I don't know about you but I often miss not having access to my PC when I'm in my car. Often a question will come up in discussion with my wife and I want to Google it but I can't. Sure, I could use my laptop, but by the time I drag it from the back seat, unpack it, boot it and get a wireless internet connection I would probably have forgotten the question I was going to look up. Here's the solution: a full-on Windows XP-based car PC that boots up when you turn on the ignition. With a 7" high-luminance touch screen and the ability to accept a wireless PCMCIA card, it looks to be just what I want. Now if only I could get my wife to agree :>( Thanks to Callie Jordan for the find. => Linux driven, home-brew car PC

4.2 Lots of Free Utilities to Help You Communicate
Subscriber Chris Dolmar has sent me an amazing collection of links to web-based communications services. This includes client-free chat systems, free fax services, web-based SMS, email to snail mail, tele-conferencing, invitation systems and many more. Chris's list is too long for this newsletter so I've put it up on my website. I strongly suggest you check it out as I'm sure you'll find something new and useful. Note that I haven't checked every service suggested so normal caution applies. However, those I did try really impressed me.

4.3 Free Utility Helps You Learn Things Quickly
I recently had an email from Claude Pavur who has developed some excellent software called the Reading Acceleration Machine [1]. It's quite simple; it just flashes text up on a screen at a user-variable rate but is really handy for anyone learning a language or a set piece of text. You can download it here [2]. Claude also praised a free software installer called "Install Creator" [3] that he used to package his software for distribution. I haven't tried it though.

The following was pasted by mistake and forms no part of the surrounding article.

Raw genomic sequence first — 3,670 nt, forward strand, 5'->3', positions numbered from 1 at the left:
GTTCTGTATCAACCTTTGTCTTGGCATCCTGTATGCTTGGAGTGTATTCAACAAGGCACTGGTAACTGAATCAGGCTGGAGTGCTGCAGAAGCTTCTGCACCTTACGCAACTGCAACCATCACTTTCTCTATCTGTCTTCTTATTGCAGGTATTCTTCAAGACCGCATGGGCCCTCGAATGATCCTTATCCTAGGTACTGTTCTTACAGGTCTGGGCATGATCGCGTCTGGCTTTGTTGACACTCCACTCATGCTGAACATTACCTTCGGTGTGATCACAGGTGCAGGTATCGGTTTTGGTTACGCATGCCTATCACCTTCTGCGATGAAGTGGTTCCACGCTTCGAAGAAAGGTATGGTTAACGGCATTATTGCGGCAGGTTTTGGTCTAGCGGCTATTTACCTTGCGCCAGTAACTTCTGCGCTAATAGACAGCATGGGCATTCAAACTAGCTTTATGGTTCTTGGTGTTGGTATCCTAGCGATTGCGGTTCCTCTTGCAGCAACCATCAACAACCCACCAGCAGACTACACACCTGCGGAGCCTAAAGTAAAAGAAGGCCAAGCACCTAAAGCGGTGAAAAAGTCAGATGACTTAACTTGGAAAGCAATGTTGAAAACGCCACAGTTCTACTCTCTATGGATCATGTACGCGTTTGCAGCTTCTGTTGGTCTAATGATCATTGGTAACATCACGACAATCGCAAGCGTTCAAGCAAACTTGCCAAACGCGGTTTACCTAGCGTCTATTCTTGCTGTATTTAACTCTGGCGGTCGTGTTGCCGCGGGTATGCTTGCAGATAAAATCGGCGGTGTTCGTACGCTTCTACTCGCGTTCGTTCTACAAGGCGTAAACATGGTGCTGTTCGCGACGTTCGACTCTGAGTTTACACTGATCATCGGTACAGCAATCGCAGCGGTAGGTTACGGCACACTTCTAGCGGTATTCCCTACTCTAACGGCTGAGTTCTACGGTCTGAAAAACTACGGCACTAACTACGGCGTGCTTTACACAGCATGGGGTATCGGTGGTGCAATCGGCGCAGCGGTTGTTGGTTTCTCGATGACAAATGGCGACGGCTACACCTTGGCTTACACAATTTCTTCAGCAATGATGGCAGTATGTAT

4.4 Freebies Galore

Andreas Büsing is one of the most prolific and reliable contributors to this newsletter. This recent set of suggestions from Andreas is typical of his well chosen offerings:

1. A collection of 50 + free tools to create a digital story.

2. A collection of teaching videos by Russel Stannard

3. Quick answers to real classroom technology questions.>

4. Free PBwiki - Wiki Workshop video tutorials from Atomic Learning? Don't wait too long. The trial expires at the end of September.>

4.5 Useless Waste of Time Department